The Legacy of Feminist Art History
Coughlin, Maura, Art Journal
Fiona Carson and Claire Pajaczkowska. Feminist Visual Culture. New York: Routledge, 2001 - 336 pp., 24 b/w ills. $22.95 paper.
Linda Nochlin. Representing Women. New York: Thames and Hudson, 1999. 272 PP., 170 b/w ills. $24.95 paper.
Aruna D'Souza, ed. Self and History: A Tribute to Linda Nochlin. New York: Thames and Hudson, 2001. Includes essays by Ewa Lajer-Burcharth, Rosalind Krauss, Abigail Solomon-Godeau, Molly Nesbit, Robert Rosenblum, Carol Duncan, Kenneth Silver, Eunice Lipton, Tamar Garb, Stephen Eisenman, John Goodman, Robert Simon, and Carol Ockman; interview with Nochlin by Moira Roth; afterword by Nochlin. 224 pp., 102 b/w ills. $24.95 paper.
Despite thirty years of feminist scholarship, many college and university art history and humanities departments are still criticized for the underrepresentation of women artists in their courses. This is often "solved" by offering classes that focus on women in art (as both artists and subjects) rather than integrating these topics into mainstream narratives of art history. I have taught a few of these courses at several colleges; in the most problematic case, the class was billed as a two-for-one deal that fulfilled both humanities and "diversity" credits. Although it may seem forced or hopelessly outdated to ghettoize women artists' visual production into a pedagogic narrative that, by its nature, makes connections between individuals that often have only gender in common, such courses productively encourage students to question the constructed nature of the canon and the so-called neutrality of concepts, such as "genius" and "quality." Moreover, teaching to a class composed primarily of studio art majors affords a rare opportunity to discuss with young artists (male and female) issues that many of them will encounter once they leave the secure fold of art school, such as the gap between artistic intent and critical reception, the prejudices of the marketplace, and the commercial appropriation and commodification of artistic production in popular culture.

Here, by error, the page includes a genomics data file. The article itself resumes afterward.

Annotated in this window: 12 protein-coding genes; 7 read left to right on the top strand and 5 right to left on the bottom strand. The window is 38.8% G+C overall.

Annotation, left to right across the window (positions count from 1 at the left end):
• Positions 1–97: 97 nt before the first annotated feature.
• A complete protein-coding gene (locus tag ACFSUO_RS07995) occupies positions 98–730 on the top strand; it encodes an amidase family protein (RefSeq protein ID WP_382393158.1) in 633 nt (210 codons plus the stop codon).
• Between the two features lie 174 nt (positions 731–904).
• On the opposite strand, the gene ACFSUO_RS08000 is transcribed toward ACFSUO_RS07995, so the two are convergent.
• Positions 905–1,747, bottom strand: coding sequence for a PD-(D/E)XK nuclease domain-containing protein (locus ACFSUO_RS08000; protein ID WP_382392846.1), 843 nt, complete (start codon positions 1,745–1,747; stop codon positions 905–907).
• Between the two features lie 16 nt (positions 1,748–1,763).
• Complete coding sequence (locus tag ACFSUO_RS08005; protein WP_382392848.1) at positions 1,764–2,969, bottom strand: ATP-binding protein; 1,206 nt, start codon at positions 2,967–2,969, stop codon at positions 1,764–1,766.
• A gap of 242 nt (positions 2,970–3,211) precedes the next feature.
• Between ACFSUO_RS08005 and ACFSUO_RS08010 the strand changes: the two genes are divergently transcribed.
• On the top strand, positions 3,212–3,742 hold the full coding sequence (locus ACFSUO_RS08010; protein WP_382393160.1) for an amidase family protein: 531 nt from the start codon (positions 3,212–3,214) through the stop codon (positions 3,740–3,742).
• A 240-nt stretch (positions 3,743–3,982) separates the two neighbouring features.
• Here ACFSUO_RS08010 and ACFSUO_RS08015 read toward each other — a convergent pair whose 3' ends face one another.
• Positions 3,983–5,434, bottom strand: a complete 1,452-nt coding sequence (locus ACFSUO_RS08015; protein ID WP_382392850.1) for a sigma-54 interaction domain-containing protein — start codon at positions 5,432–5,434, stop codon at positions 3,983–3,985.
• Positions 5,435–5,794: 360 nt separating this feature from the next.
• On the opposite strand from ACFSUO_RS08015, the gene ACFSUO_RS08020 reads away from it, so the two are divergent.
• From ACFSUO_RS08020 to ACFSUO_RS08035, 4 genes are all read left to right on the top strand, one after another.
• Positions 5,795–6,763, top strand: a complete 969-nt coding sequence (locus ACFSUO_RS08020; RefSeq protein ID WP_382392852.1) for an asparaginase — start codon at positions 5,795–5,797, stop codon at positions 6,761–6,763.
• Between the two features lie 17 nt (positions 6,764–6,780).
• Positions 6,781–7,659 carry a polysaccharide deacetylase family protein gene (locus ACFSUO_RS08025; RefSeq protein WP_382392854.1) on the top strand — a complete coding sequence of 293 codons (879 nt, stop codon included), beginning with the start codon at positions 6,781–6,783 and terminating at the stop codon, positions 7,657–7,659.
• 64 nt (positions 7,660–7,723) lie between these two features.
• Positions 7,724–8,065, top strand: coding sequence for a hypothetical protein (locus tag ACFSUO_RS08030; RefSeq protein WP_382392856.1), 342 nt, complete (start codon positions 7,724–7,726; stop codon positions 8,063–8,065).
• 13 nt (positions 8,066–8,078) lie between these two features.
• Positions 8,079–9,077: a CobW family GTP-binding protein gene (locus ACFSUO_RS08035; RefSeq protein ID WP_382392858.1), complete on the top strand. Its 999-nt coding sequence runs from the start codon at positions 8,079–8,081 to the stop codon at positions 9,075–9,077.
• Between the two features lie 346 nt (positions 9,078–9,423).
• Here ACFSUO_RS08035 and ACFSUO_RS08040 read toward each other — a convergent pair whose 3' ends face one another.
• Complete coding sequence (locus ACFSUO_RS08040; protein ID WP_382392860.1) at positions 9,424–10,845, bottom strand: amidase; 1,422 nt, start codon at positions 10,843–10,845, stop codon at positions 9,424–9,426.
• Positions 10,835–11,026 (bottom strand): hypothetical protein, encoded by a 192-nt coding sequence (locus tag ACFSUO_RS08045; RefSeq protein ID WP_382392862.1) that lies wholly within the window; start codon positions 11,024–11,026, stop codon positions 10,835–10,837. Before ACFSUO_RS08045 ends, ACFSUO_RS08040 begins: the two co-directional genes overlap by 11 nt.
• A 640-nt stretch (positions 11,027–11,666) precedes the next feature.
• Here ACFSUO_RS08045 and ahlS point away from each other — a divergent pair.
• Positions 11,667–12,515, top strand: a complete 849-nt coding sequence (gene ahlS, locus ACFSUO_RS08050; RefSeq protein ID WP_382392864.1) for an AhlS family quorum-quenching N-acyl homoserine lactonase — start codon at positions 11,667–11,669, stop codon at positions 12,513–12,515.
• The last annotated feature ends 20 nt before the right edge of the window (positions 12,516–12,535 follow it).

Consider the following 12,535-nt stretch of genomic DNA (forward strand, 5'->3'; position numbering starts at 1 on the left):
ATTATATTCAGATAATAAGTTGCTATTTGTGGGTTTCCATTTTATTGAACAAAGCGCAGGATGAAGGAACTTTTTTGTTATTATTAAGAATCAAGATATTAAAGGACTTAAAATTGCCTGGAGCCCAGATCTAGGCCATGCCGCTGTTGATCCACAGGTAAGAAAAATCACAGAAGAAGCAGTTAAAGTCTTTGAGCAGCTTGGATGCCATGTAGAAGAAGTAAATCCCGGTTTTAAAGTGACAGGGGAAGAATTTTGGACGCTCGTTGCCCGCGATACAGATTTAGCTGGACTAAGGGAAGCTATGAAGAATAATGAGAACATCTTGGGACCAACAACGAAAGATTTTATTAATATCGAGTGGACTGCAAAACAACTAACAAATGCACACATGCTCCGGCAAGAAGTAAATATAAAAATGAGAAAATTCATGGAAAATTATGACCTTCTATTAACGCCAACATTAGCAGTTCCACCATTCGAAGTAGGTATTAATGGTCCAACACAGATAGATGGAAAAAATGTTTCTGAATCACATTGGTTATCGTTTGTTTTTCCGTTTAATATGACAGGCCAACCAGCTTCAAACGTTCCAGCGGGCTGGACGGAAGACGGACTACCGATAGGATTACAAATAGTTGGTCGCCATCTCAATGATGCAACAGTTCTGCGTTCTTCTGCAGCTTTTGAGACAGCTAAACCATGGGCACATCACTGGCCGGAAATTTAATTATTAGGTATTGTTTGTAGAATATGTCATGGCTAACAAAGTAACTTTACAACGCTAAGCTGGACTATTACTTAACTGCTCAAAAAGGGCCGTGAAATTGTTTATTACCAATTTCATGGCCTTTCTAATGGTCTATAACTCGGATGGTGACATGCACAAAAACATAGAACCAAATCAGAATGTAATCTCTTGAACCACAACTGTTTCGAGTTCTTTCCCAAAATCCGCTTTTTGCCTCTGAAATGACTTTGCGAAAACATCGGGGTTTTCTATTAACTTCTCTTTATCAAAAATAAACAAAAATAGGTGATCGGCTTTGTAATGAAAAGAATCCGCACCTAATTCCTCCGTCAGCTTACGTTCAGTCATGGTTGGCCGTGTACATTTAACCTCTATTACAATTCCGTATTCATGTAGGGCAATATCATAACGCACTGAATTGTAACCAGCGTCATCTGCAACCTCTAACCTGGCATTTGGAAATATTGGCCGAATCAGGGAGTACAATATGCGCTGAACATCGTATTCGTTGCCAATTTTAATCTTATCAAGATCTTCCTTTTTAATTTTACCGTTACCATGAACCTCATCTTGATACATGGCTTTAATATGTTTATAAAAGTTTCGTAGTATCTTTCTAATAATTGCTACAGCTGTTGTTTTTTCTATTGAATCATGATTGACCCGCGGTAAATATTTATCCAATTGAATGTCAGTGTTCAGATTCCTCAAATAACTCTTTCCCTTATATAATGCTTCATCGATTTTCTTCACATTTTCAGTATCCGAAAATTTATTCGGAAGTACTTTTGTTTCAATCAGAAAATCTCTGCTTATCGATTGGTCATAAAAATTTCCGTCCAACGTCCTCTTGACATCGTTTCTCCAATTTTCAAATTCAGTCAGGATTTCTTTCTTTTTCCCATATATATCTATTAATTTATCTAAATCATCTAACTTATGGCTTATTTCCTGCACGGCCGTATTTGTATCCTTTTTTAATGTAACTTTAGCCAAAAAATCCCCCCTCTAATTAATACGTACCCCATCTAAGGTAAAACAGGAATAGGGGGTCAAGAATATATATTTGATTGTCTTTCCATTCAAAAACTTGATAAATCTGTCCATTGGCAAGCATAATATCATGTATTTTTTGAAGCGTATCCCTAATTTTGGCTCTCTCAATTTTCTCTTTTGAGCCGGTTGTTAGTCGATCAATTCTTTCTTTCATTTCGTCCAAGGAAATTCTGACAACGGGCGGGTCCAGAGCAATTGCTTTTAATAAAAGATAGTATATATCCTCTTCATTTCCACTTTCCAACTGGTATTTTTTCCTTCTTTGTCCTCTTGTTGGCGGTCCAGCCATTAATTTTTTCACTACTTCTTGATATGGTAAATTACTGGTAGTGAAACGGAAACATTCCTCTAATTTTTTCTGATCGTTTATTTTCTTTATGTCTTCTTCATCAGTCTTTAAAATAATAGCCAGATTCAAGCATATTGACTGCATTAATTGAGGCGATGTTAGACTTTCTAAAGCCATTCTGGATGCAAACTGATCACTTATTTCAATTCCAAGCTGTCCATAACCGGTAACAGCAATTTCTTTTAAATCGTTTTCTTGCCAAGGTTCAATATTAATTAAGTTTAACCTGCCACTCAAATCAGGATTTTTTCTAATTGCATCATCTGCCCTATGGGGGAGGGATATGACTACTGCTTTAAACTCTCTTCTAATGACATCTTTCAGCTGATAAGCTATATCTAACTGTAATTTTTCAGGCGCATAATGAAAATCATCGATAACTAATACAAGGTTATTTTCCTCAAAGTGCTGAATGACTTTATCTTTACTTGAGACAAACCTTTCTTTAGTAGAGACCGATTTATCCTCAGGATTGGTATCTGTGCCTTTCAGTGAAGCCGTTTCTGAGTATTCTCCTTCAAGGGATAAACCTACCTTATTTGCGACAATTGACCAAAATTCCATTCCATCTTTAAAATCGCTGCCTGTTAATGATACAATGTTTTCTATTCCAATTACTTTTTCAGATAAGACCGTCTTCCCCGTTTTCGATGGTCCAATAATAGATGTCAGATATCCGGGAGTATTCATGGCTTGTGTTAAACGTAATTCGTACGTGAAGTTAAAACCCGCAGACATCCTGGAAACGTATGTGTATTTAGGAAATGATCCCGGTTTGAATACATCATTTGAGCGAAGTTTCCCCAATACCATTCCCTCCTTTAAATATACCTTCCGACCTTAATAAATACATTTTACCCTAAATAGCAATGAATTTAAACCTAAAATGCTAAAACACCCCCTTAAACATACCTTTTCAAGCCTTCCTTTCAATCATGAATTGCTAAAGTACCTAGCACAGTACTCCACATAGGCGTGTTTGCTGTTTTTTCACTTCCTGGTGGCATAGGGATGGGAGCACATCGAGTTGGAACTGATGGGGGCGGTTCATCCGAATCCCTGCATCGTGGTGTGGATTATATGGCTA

When teaching a lecture course on women in contemporary art, one of the major stumbling blocks is the lack of an introductory text on the history and methodologies of feminist art history for this period, particularly one that stays in print.1 Reading lists must be assembled out of monographic essays, recent catalogues, reviews, and articles, resulting in the lack of an overarching narrative. Such a collage of sources has healthy benefits in its open-endedness, but often leaves the students a bit adrift methodologically. Speaking to this need, Fiona Carson and Claire Pajaczkowska have put together an introductory reader, Feminist Visual Culture, that utilizes an approach very different from the compressed, encyclopedic strategies of Whitney Chadwick's useful 1990 survey, Women, Art, and Society (which, at times, reads like a laundry list of women artists and feminist arguments, or a mnemonic tool for those already well versed in the feminist canon).2 Feminist Visual Culture takes the opposite tack, sacrificing variety for thematic depth, discussing visual production by genre and case study rather than by a historically organized narrative. Although written from a British perspective, 1970s feminist art in America is not dismissed out of hand as naively representational, essentialist, or uncritical; in the section on sculpture and installation, for example, Mona Hatoum's Deep Throat (1996) is put in dialogue with Judy Chicago's The Dinner Party (7974-79). Since many texts on 1970s feminism tend to have a purely American focus, like Norma Broude and Mary D. Garrard's The Power of Feminist Art: The American Movement of the 1970s, History and Impact (1994), this survey offers a welcome view from the other side of the Atlantic. Students interested in getting a toehold in feminist theory and methodology are offered lucid introductions to key concepts of I ecriture feminine and psychoanalysis, for example, and the most influential readings of Mary Douglas, Judith Butler, and Laura Mulvey. …